HYCU initiative offers free evaluation for ransomware recovery prospects

Using GetRScore.org, organizations now have a way to measure ransomware recovery preparation.
Written by Chris Preimesberger, Contributor

Whenever the concept of public service melds into a business initiative for an enterprise and its ecosystem, the result is usually a win-win for everybody. 

Data backup and recovery provider HYCU is immersed in such a project right now, and the timing couldn't be more spot-on, because it has to do with defending against the increasing number of ransomware attacks on businesses and organizations worldwide. Ransomware is a type of malicious software designed to block access to a computer system until a sum of money is paid.

The Boston-based company, which specializes in multi-cloud data backup and recovery-as-a-service, on Aug. 24 announced a new free-of-charge cloud application to help organizations identify and measure their ability to effectively recover in the event of a ransomware attack. 

Ransomware attacks have been popping up at an alarming rate during the past 18 months. These cyberattacks are big business--so big, in fact, that research claims a business is attacked by a cybercriminal every 11 seconds, according to Cybersecurity Ventures. Damage costs from these attacks are predicted to hit $20 billion by the end of this year. For context, ransomware was merely a $325 million business in 2015--57 times less than this year's expected loss of $20 billion.

It's important for organizations to know what to do when this day comes, and the trend says it is likely to come to most companies.

Free service available via GetRScore.org

HYCU is making its R-Score (ransomware score) evaluation available as a free service directly from GetRScore.org. R-Score is the culmination of months of work from HYCU data protection and cybersecurity experts and company partners, HYCU founder and CEO Simon Taylor told ZDNet.

"Ransomware and the horribly increased criminality that we saw during COVID increasingly drove board-level discussions around what companies were doing when it came to data protection," Taylor said. "All of a sudden the CISO, CIO, CFO, and CEO were talking openly with the board of directors about their data protection practices, and about what they were going to do if and when a ransomware attack occurred. We started to look at ways that we could become more involved in supporting our customers through these tragic times.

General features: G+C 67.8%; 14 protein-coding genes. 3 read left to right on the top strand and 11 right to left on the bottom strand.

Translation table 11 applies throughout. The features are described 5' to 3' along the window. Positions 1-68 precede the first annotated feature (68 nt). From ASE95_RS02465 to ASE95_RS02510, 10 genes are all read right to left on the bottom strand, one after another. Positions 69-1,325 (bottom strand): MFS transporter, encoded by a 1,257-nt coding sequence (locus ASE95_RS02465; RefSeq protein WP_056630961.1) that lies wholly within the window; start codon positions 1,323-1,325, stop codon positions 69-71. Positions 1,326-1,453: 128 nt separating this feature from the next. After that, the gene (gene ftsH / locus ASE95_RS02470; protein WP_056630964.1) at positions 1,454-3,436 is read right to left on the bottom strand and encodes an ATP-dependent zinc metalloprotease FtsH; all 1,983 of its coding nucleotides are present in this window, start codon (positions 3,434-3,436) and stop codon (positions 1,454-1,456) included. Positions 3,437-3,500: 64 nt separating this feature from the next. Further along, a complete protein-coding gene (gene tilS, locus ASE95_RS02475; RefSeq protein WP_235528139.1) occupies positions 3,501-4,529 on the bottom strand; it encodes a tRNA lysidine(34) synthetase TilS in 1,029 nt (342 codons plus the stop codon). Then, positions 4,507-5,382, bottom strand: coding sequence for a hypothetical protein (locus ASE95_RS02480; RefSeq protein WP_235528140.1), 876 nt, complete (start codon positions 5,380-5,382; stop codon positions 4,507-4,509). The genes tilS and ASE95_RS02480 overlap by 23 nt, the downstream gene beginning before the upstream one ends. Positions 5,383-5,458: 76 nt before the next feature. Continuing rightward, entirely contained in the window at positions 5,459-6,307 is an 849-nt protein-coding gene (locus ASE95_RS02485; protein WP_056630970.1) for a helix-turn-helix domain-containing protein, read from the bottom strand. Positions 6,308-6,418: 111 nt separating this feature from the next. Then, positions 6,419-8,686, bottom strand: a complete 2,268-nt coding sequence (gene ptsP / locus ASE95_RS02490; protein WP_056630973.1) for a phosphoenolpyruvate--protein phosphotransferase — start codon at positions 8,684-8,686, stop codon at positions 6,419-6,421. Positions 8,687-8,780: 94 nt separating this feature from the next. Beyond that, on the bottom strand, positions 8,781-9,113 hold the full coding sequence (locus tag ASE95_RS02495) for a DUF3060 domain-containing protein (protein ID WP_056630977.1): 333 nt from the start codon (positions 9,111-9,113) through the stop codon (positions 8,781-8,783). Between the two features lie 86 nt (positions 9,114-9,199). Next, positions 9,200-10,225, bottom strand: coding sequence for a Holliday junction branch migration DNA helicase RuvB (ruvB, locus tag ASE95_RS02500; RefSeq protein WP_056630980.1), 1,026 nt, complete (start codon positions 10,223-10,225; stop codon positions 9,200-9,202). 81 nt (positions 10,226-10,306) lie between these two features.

"One of the things we came up with was this concept of what we call our 'score.' Very simply, our score concept is effectively a credit score that rates your company's ability to recover from a ransomware attack. Our philosophy is: It's not 'if,' it's 'when.'"

The score, made available within about 10 minutes after it processes answers to its questions, is a number assigned to a company to tell management how prepared it will be to recover all its data after an attack. "So the way that I look at this is not as a commercial sales concept. This is really a true public service," Taylor said.

R-Score works similar to the way Fair and Isaac set up the FICO scoring system more than 30 years ago, Taylor said. The app uses entered data to assess an organization's preparedness to repel and recover from ransomware attacks in five key categories: backup process, backup infrastructure, security and networking, restore processes, and disaster recovery.

R-Score generated from 0 to 1,000

Once the questions are answered, an R-Score is generated within a range of 0 to 1,000. In addition to the score, users will be given steps to take to improve their overall score. No user data or information related to generating the initial R-Score is stored or captured in any user identifiable form, Taylor said. A free consultation is available to better understand what measures and steps could be taken to improve an organization's overall R-Score, Taylor said.

"There has always been more of a focus around backup in the industry versus what companies really care about, which is recovery," Enrique Salem, Partner at Bain Capital Ventures, which led HYCU's $87.5 million Series A funding round earlier this year, said in a media advisory. "Industry-wide initiatives like R-Score that allow organizations to better prepare themselves in the inevitable event of a recovery in light of ransomware need to be more widely adopted and applauded."

Earlier this year, HYCU announced support for Kubernetes environments and launched its first SaaS-based application on Office 365, Taylor said.

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